Though evolution might have rigged our brains to resist uncertainty, we can never really know what the future will bring. And in improbable situations like the pandemic, which has massively disrupted our routines and utterly destroyed our best-laid plans, we need to learn to live with ambiguity.

“Uncertainty is the only certainty there is,” wrote mathematician John Allen Paulos. “Knowing how to live with insecurity is the only security.”

So how can we best cope? Here are 7 ways:

  1. Don’t resist. Practice acceptance (of what is so)
  2. Invest in yourself
  3. Find healthy comfort items
  4. Don’t believe everything you think
  5. Pay attention
  6. Stop looking for someone to rescue you
  7. Find meaning in the chaos

From an article at The Greater Good Science Center at the University of California, Berkeley


A Humble Inquiry on Coaching as a leadership skill

  • Leslie – “Coaching helps people create lasting change and long-term impact and really is about empowering the coachee to create their own path forward.”
  • Leslie – “one of my mentors always shared the beautiful analogy of,  the Lily pads on the surface of the water. Beautiful flowers come from that, but they have. Come up from the deep murky bottom of the water to come through and shine their light as a beautiful flower. So sometimes what’s stopping an individual or getting in the way is it’s down there deep in the murky, muddy mess, and a coach can help go through there and part the way for the growth to move forward and for others to see that.”
  • Sumit – “Coaching is showing people the mirror. And what happens when we see the mirror. is we get to see what we cannot see on our own.”
  • Leslie – “One of the most rewarding things in coaching is when you ask a question and the other person says, wow, that’s a really great question. Or I’ve never thought about that right there. It’s an opportunity for that person to change and look at something differently. “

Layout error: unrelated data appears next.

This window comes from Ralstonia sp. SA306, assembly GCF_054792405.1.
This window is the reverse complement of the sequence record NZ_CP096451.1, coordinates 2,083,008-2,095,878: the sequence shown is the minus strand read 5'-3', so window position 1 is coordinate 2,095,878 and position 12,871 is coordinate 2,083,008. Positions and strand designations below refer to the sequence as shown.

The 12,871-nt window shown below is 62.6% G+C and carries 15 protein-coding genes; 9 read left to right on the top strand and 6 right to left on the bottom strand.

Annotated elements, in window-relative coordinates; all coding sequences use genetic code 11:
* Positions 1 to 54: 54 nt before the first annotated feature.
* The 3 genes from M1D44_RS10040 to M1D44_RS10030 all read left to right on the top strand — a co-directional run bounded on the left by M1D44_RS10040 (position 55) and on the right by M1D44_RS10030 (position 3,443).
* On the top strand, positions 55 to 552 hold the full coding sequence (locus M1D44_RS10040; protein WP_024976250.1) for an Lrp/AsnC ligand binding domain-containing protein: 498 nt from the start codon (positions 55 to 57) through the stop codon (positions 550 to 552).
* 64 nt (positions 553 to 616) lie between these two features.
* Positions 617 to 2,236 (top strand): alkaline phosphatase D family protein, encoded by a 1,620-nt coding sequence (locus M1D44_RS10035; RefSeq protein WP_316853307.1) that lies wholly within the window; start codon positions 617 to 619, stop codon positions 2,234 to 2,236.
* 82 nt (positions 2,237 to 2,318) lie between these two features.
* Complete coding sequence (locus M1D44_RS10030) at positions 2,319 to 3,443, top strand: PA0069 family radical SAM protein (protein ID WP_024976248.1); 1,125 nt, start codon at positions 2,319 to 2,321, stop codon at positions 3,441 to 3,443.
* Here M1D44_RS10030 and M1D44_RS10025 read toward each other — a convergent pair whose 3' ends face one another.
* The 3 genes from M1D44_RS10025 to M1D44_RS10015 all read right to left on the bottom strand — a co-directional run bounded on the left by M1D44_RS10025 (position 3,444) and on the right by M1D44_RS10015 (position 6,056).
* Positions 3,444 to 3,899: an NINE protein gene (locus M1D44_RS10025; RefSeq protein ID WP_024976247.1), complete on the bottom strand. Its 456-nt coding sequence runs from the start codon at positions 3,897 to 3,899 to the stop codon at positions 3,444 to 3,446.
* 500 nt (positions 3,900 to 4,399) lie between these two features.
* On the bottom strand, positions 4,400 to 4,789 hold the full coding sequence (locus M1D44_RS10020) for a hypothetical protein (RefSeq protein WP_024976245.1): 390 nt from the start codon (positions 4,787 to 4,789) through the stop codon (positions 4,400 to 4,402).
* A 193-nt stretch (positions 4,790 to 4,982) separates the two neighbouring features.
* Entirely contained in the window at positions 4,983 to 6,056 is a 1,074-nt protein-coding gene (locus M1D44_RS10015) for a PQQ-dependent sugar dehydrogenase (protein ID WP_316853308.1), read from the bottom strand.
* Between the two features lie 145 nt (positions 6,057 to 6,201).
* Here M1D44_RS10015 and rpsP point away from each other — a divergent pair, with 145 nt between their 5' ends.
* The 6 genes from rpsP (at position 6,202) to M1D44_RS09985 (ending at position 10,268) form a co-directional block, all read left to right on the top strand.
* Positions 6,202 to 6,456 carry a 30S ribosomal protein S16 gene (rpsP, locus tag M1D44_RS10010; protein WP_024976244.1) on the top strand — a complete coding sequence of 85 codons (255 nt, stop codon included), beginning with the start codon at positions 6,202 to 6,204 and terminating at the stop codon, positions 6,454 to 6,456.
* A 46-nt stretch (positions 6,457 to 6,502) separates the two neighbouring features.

• Leslie – “As the manager, you don’t always have all the answers often. They think you do because you’re in charge of the department, the function, whatever that may be, but you don’t have to have all the answers and you don’t have to have walked the journey before them. That’s where shifting into a coaching conversation really creates so many more possibilities because you don’t have to have the answer”
  • Leslie – “You don’t know what you don’t know. And sometimes you really just need to experience it.”
  • Sumit – “the kind of people I am coaching are high-level executives and leaders. What I’ve seen is the most use of coaching can be taken by high performers. People who are already performing or who are already ambitious, they can take their performance and the results they produce to a totally different level, a totally unheard-of level through the process of coaching.”
  • Sumit – “every business team and every business leader will have a coach in the future because it’s quite natural that if something can help you move towards your future and you get more productive at the same time, and more happy and joyful. Why wouldn’t you have that resource why wouldn’t you avail of that?”

The above are the show notes from the fourth episode of the Humble Inquiries series on the Choosing Leadership podcast, which I am co-hosting with Leslie Wireback. Watch out for more episodes in the coming weeks. If you have missed the previous episodes, you can listen to the first, second, and third episodes.

That’s it for now. If you have any questions or feedback, or just want to introduce yourself, hit reply. I read and respond to every reply. All the best,